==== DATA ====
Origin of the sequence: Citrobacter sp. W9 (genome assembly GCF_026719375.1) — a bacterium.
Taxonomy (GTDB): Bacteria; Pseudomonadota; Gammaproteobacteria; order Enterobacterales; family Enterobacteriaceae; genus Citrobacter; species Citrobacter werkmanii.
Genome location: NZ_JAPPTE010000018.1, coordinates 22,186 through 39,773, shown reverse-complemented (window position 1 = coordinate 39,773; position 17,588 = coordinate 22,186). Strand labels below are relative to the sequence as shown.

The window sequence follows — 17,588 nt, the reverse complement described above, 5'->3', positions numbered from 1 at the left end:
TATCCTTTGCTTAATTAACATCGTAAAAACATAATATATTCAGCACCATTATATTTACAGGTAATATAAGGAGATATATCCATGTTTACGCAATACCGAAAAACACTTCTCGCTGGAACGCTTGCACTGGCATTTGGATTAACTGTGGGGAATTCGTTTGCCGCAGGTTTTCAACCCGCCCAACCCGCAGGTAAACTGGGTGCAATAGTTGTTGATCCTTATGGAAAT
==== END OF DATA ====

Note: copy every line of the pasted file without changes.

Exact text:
Origin of the sequence: Citrobacter sp. W9 (genome assembly GCF_026719375.1) — a bacterium.
Taxonomy (GTDB): Bacteria; Pseudomonadota; Gammaproteobacteria; order Enterobacterales; family Enterobacteriaceae; genus Citrobacter; species Citrobacter werkmanii.
Genome location: NZ_JAPPTE010000018.1, coordinates 22,186 through 39,773, shown reverse-complemented (window position 1 = coordinate 39,773; position 17,588 = coordinate 22,186). Strand labels below are relative to the sequence as shown.

The window sequence follows — 17,588 nt, the reverse complement described above, 5'->3', positions numbered from 1 at the left end:
TATCCTTTGCTTAATTAACATCGTAAAAACATAATATATTCAGCACCATTATATTTACAGGTAATATAAGGAGATATATCCATGTTTACGCAATACCGAAAAACACTTCTCGCTGGAACGCTTGCACTGGCATTTGGATTAACTGTGGGGAATTCGTTTGCCGCAGGTTTTCAACCCGCCCAACCCGCAGGTAAACTGGGTGCAATAGTTGTTGATCCTTATGGAAAT